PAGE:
This is why the Birmingham decision should not be seen as setting a precedent; their contract will have been unique to them. In different circumstances, the Court of Appeal decision might have found for the contractor. Indeed, the decisions made as the case has progressed through the courts have gone both ways. And it might not yet be over as Amey still has the option of the Supreme Court.
For relationships to break down to the extent that there is no choice but to go through the legal process is a situation that no one wants to be in. It is costly, time consuming and a huge drain on resources for both sides. It can also do reputational damage.
For ADEPT, developing and maintaining positive relationships is instrumental to the success of long-term contracts, so it is vital that there is a shared understanding of the pressures faced by both sides.
Courts do not provide the best arenas for resolving issues, which should be done in arbitration and outside the courtroom wherever possible. That the partnership broke down to the extent that a negotiated settlement was not possible is deeply unpleasant for both sides.
The constrained financial landscape within which local authorities have to operate has had a profound impact on how we manage our services. But it goes beyond that.
The procurement process for transport services can take up to two years. In that time the effects of ongoing budget cuts mean that the solution proposed at the outset has radically altered by the time contract is finally awarded.
Cuts to capital and revenue budgets can both increase significantly. The only way a contractor can deliver is to understand that flexibility is an inherent part of the deal.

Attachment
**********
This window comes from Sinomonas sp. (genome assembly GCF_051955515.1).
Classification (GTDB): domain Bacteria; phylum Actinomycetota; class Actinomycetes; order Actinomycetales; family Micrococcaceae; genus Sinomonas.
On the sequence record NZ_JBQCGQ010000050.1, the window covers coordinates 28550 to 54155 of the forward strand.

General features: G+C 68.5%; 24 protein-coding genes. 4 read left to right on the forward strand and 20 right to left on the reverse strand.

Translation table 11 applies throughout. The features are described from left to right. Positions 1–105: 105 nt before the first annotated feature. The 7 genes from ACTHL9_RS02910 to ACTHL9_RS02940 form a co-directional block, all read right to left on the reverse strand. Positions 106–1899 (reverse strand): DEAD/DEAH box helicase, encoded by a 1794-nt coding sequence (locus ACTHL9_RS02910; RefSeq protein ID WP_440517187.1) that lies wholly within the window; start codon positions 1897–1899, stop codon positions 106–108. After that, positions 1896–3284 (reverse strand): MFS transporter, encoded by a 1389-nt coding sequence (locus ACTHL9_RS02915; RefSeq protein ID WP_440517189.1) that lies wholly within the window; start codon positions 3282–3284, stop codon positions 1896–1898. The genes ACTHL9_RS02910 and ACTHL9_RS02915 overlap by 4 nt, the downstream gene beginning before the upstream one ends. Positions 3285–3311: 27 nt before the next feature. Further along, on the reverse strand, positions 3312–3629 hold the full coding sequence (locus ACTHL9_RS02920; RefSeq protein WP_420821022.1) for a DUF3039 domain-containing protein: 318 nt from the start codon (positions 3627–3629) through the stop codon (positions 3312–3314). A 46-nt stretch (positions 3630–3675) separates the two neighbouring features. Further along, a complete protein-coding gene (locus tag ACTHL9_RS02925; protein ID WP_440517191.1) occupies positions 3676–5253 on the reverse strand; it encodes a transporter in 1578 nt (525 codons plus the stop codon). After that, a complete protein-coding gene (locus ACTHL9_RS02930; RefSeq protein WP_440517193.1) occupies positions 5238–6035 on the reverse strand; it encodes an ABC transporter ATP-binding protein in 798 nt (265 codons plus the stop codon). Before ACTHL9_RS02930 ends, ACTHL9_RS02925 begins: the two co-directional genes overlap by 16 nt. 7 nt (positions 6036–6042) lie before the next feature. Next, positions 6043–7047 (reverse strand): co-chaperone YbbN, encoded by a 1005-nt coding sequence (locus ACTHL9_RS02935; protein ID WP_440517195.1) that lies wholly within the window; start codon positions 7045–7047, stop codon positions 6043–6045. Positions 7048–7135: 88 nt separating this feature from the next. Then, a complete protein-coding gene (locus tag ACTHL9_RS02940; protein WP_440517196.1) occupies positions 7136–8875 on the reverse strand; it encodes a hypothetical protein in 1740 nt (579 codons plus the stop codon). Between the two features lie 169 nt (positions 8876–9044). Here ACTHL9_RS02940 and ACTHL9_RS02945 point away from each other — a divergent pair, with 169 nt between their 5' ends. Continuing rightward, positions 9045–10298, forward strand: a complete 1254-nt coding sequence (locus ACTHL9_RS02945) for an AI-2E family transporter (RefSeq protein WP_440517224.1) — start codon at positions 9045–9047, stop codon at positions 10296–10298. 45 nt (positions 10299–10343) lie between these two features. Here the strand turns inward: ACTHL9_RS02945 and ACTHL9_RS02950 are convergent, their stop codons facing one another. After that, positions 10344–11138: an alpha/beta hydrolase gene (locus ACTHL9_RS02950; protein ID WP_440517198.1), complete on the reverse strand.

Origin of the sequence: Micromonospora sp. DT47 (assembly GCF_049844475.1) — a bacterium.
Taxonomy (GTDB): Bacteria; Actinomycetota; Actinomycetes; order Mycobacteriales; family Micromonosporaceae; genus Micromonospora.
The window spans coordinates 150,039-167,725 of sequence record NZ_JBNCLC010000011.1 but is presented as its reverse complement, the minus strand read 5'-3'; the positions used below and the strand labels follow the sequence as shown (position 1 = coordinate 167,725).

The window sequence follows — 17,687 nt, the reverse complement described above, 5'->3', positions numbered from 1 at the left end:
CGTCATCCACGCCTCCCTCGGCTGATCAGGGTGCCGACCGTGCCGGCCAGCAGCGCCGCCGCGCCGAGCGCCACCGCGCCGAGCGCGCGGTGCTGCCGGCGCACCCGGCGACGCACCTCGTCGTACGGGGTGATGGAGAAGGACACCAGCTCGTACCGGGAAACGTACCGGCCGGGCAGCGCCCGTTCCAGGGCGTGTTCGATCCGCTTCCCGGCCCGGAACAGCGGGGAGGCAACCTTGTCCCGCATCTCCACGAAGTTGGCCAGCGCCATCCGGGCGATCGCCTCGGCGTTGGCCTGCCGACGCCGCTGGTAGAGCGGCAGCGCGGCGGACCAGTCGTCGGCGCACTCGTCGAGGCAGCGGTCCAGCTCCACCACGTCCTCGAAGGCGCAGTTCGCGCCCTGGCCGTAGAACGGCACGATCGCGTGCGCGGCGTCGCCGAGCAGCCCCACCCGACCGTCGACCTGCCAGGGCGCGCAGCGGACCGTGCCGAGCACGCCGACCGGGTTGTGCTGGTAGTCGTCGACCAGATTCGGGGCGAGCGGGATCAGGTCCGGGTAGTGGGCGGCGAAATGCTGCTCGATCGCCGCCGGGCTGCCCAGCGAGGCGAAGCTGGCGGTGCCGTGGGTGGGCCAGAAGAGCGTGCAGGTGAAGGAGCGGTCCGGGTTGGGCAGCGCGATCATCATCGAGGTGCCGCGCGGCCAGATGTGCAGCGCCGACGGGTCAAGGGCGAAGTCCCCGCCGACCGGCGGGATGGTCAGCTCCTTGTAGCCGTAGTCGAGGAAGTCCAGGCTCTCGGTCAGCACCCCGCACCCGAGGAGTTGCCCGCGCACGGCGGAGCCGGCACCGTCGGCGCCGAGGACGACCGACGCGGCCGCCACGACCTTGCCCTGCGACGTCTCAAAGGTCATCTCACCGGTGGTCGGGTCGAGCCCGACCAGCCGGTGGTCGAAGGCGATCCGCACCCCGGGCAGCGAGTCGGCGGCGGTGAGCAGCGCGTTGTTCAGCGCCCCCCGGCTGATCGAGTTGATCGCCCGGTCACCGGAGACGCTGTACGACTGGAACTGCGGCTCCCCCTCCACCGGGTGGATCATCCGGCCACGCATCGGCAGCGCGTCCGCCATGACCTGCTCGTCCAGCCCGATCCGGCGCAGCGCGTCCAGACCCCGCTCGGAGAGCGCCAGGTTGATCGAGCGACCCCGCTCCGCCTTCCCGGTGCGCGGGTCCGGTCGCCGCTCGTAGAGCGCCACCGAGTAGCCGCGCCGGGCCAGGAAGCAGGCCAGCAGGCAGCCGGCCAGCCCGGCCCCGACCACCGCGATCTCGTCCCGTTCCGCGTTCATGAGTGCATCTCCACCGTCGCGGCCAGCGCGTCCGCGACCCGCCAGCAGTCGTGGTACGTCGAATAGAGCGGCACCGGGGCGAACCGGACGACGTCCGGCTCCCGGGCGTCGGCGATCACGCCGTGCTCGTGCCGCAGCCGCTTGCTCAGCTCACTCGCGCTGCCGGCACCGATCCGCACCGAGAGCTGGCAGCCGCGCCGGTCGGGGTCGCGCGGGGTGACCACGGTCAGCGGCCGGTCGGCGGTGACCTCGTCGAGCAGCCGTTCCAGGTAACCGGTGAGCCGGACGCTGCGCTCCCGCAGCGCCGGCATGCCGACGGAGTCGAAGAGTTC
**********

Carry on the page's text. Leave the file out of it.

Our response to this need for shared understanding has been to set up the Corporate Partners Programme. By opening up a level of ADEPT membership to our major suppliers, we have created an informal arena for strategic discussions on best practice, corporate pressures and establishing common ground with learning on both sides.
We have undertaken two major research projects with our partners, on demand management and digital innovation. What has emerged is a recognition of the challenges faced by both sides and what a successful approach to resolving them looks like.
Essentially, where there is outsourced service delivery, the supplier needs to get traction on innovation to be able to manage demand and mitigate risk. From inception, the contract must have an in-built flexibility to enable changes to the business model and associated financing. This flexibility must come from the commissioning side as well as supplier.
In my own area, our suppliers recognise the financial climate in which we have to operate and work on a year-on-year affordability basis. It can create tensions, but the business model has been designed to recognise these from the outset.
Understanding the dynamics of building positive relationships is fundamental to creating an effective long-term partnership. Agreements on how to work through emerging issues must be established during the critical procurement phase and set the right tone to address future challenges. If these cannot be agreed from the beginning, then the partnership isn’t going to blend.
Finding solutions and sharing knowledge on how different issues have been resolved elsewhere is one of the most useful benefits of our increasingly productive relationships with corporate partners.
Knowing what successful supplier relationships look like helps ADEPT members ensure that the essential components of flexibility and innovation are present from the outset.
ADEPT writes exclusively for Highways magazine every month. Click here to see the latest ADEPT voices article.